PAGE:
The New Indian Express

The Story of Mattu Gulla

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The Udupi Brinjal or Gulla is an heirloom vegetable that is hundreds of years old and also has a GI Tag to protect its uniqueness.

In her book Udupi Cuisine author U.B. Rajalakshmi says, “the gulla has a property called nanju which is perhaps referred to as poison. When the gulla is immersed in water for some time, the water turns blackish and the gulla loses its astringent taste and gains a new taste and flavour.” The tradition of offering the first crop to Lord Krishna in Udupi continues to date.

Gulla Sambar
Gulla Sambar

The special gulla is grown in Mattu, Kaipunjalu, Katapady, Kote, Pangala, Alinja, Ambadi and Uliyaragoli in Udupi and has a Geographical Indication (GI) tag. “Gulla is an under promoted vegetable and while it is a variety of brinjal it has a more delicate flavour. A simple way we use it is called Suddu Bajji which is like the Baigan Bartha. We char the gulla that gives it a smoky flavour, mash it add tamarind, jaggery, roasted red chilies, salt and temper it with mustard seeds and makes for a delicious combination with rice,” avers Ratna Rajaiah, author, Secrets of Health from the Indian Kitchen. Do check out the gulla the next time you are in Udupi, it is a revelation in more ways than one.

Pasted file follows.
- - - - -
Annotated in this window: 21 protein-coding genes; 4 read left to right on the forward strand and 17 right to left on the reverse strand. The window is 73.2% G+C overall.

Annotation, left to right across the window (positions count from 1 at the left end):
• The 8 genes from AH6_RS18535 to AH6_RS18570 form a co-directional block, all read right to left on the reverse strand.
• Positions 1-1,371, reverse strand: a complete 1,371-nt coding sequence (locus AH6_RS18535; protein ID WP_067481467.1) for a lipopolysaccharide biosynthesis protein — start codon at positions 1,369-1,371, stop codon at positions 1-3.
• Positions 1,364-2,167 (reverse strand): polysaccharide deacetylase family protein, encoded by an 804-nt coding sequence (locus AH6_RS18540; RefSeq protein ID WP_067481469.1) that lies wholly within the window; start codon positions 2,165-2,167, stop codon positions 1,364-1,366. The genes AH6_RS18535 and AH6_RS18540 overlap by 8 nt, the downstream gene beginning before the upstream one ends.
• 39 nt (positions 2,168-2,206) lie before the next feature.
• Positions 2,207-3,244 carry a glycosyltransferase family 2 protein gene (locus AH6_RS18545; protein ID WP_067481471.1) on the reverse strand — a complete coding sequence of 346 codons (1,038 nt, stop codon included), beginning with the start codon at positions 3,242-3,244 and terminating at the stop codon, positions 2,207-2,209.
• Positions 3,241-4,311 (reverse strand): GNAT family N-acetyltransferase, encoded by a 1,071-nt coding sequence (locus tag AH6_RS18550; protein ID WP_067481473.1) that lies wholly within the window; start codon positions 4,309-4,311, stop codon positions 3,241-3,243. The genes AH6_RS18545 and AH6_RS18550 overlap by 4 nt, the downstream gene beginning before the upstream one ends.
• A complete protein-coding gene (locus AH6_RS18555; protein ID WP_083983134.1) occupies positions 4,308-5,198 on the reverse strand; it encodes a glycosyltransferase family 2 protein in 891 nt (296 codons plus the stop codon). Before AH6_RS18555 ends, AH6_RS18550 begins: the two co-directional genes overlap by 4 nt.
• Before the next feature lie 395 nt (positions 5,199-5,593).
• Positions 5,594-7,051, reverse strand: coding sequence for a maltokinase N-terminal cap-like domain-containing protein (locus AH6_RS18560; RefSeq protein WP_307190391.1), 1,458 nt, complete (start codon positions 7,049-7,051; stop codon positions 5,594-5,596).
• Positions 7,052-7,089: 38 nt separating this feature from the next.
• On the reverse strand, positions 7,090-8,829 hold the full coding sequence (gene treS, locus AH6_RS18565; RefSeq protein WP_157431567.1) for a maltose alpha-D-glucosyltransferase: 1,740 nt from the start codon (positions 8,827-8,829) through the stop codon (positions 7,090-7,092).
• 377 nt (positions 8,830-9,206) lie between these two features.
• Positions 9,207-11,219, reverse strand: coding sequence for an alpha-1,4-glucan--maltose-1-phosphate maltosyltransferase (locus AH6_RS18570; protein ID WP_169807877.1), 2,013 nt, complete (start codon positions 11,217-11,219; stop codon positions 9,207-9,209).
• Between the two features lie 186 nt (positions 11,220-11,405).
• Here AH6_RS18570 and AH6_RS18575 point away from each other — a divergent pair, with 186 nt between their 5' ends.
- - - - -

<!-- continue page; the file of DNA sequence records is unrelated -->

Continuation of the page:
Read the full story that first appeared in The New Indian Express dated August 30, 2020 here:

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